Operator

Your next question comes from Meg Malloy - Goldman Sachs.

Meg Malloy - Goldman Sachs

Just want to follow-up on the experience you’ve had in the market in terms of what clinicians are typically understanding as severe disease and how that might differ from what you anticipate in the guidelines?

Daniel B. Soland

So I think it’s just a function of it being clearly described. I think obviously many practicing physicians think that they know by just looking at the patient. And most of the time, they’re not doing a culture on the strain, but I think with the new guidelines, we have something clear. It should be easier for the average practicing physician to make an assessment.

Colin Broom, M.D.

We had number of advisory boards and even amongst the experts when we asked them what severe disease is there’s no consensus. Nobody knows, but generally when you talk about severe disease, what they think of is a patient who is near to death’s door. They look sick. They’re bad, so but there has been no consensus around that, even amongst the opinion leaders.

One thing that’s very important about these guidelines is an objective definition of severe disease that isn’t complicated by clinical observation. And that objective test is a white blood cell count of 15,000 or above, so it is a simple test. The other aspect is if creatinine levels, that’s an indication of dehydration or liver impairment, if that goes up by 50%, is the other component, potential component of that definition, a very clear objective and a simple blood test.

If you use that criteria, when you look at the most recent large clinical study that’s been done, which is the study of [inaudible] in the US, about two-thirds of the patients in that study would be classified as severe. So this is a much larger potential population than currently is in the mindset of most treating physicians and experts.

Meg Malloy - Goldman Sachs

And do you think that having this new guidance would have an impact in terms of hospital formulary decisions as well?

Daniel B. Soland

Obviously, we think that it’ll be easier for physicians to prescribe Vancocin in the hospital and also for the patient to leave the hospital with a Vancocin prescription.

Colin Broom, M.D.

And these guidelines are very important. Anti-infective guidelines are adhered to. It’s not like other therapeutic areas where we take it under advisement. Anti-infective guidelines are adhered to and usually very well enforced. Of course, it takes time to get them out there.

Meg Malloy - Goldman Sachs

Do you think there has been any relaxation in terms of some of the concerns that used to be out there in terms of developing resistance to vancomycin?

Colin Broom, M.D.

There were concerns around as it were keeping vancomycin, oral vancomycin in reserve. And one of those, Meg, was concern around it’s an outstanding antibiotic, and you don’t want to run the risk of increasing resistance to it. However, we have very sick patients who are near to death with severe disease. So that has been a hurdle previously for prescribers that has been inappropriate and has been too high.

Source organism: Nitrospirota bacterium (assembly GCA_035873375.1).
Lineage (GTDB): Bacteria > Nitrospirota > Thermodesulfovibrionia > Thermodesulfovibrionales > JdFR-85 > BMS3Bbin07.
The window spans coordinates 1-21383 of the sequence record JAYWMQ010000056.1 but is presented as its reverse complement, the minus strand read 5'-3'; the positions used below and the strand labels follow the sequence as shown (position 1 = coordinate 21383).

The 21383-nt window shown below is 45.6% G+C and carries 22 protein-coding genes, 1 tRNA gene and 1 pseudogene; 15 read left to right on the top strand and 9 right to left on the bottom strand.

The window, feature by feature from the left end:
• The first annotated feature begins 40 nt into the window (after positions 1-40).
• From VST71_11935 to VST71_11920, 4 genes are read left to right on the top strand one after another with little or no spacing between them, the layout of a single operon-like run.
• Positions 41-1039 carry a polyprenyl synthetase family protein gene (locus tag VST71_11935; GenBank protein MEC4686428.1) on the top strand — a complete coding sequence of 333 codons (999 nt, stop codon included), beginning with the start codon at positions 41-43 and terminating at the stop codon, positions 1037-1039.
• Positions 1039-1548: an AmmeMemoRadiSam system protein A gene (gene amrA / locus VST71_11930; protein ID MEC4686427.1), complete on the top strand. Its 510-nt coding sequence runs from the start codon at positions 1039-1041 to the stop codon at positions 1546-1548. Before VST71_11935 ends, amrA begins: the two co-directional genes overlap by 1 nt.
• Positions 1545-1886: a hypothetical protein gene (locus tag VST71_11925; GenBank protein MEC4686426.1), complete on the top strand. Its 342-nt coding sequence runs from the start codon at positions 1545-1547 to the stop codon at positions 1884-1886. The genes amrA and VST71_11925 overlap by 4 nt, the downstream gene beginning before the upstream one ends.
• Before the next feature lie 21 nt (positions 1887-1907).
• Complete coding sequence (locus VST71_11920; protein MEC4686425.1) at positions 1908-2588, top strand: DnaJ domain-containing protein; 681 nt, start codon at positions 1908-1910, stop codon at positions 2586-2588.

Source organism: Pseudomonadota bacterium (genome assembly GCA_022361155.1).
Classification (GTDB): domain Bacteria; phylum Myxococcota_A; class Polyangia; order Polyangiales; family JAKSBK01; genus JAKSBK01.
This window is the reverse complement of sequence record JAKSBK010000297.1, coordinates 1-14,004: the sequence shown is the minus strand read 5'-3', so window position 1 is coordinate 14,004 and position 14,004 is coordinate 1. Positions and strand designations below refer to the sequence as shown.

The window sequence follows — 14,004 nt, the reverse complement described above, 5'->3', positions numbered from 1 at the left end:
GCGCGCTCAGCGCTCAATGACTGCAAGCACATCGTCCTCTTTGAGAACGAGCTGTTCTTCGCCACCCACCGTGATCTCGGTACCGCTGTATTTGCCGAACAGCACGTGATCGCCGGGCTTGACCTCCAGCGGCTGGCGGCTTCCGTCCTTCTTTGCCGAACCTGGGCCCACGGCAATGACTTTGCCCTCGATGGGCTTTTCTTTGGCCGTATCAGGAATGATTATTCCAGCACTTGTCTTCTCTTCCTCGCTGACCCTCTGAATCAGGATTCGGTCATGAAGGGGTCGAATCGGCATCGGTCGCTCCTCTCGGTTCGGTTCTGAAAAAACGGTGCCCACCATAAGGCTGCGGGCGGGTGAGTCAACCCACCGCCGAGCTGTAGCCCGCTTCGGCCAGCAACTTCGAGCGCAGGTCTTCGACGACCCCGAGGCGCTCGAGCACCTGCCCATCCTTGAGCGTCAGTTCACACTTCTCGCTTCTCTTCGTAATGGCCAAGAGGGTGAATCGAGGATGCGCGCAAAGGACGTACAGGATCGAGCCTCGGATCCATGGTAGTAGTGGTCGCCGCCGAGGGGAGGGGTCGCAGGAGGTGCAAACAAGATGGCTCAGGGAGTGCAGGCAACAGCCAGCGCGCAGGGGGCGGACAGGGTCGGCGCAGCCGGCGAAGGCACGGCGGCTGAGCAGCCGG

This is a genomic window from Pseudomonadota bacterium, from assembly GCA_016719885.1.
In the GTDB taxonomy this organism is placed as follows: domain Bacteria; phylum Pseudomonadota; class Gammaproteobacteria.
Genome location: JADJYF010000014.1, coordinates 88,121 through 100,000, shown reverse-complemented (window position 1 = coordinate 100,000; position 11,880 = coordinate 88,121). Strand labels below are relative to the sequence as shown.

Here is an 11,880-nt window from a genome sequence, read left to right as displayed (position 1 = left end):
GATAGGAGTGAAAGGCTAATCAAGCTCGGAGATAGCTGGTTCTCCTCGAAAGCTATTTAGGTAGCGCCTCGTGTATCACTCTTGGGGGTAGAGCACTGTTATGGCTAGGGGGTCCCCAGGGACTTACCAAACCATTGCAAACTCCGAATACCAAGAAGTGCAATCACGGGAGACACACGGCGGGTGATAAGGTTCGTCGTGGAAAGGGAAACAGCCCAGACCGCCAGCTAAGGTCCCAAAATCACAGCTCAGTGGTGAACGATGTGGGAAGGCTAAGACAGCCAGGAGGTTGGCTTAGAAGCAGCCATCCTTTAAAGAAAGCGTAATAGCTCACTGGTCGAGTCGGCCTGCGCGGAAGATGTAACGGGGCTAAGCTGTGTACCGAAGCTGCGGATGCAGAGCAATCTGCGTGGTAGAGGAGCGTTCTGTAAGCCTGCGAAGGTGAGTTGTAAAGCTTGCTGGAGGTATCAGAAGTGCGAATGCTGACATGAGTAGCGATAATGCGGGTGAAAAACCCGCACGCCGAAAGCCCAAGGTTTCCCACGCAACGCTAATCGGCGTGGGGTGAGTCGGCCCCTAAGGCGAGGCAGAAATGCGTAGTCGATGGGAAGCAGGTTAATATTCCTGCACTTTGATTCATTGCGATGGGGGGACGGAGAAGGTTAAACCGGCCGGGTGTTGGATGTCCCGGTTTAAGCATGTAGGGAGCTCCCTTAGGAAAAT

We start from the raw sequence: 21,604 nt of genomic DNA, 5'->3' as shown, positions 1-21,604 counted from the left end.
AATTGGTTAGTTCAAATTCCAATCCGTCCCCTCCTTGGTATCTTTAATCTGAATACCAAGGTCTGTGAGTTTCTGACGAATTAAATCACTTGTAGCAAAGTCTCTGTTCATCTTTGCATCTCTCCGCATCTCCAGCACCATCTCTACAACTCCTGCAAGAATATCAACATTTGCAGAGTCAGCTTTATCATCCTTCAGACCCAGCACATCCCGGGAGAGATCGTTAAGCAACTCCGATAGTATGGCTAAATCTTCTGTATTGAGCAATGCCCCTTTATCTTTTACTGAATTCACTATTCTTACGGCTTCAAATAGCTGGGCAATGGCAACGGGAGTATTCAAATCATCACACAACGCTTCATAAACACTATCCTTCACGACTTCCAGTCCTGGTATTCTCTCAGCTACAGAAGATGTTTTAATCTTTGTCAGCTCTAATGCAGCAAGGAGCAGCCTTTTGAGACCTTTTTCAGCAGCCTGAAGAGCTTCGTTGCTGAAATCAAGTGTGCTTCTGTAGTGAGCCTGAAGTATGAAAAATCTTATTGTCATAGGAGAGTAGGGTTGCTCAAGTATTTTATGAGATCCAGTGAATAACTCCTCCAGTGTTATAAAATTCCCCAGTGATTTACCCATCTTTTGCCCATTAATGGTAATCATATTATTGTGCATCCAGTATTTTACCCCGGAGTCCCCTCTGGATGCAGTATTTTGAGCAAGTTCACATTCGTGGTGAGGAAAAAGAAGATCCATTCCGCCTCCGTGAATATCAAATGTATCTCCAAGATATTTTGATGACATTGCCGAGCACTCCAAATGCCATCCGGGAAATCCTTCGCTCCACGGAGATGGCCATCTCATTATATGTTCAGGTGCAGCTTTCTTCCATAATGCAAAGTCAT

These guidelines set to reduce that hurdle and use Vancocin the way it should be used, to treat patients appropriately. So this concern around potential resistance has now and will fade as these guidelines come into use. This is not a concern anymore. It’s all a matter of benefit-risk.

Operator

Your next question comes from Thomas Wei - Piper Jaffray.

Thomas Wei - Piper Jaffray

On the Camvia filing strategy, I’m still a little bit confused about what precipitated this change in the filing strategy. And Vinnie, you mentioned in response to Rachel’s question, but can you just say have you specifically discussed this change with the FDA and the EMEA and they’ve agreed that you can file with the single trial in stem cell transplant?

Vincent J. Milano

Yes.

Thomas Wei - Piper Jaffray

And the way that the guidance documents read would suggest that if you are going to file with a single trial, you usually need to have a P value on the primary endpoint of your study of .01 or less. Does that apply to you in this case and can you remind us what the powering assumptions are for the stem cell transplant trial?

Robert B. Pietrusko

As far as the guidance goes, it’s not a specific P value. It has to have robust data. So in other words, all the parameters have to be going in the right direction. So in other words, if there is a P value of .051, and you had a second study where the P value was .49 that may be more favorable.

However, if you have one study where it was just above that value and the other parameters were not in the same direction that could be problematic. However, with a single study, if you meet your primary endpoint and the secondary endpoints all go in the same direction and it’s robust and the robustness is not necessarily defined by specific P value.

Vincent J. Milano

And I think, too, Bob, the point about the Phase 2 study?

Robert B. Pietrusko

Yes, and the other part of that is our Phase 2 data were very strong and were considered robust, and that was recognized by the FDA and the other regulatory authorities as we go forward in saying that that particular study is very supportive of the next Phase 3 study that would be submitted.

Thomas Wei - Piper Jaffray

And can you just remind us what the powering assumptions are for the CMV disease endpoint in the stem cell transplant trial?

Colin Broom, M.D.

Yes, Thomas, the assumptions that we used to power the stem cell study included the disease rate in the control standard of care arm of 9%. However, based on our analysis, we believe, and the information in the public domain but also access to databases, we believe it’s probably more like 10%, but we were conservative and marked it down to 9%.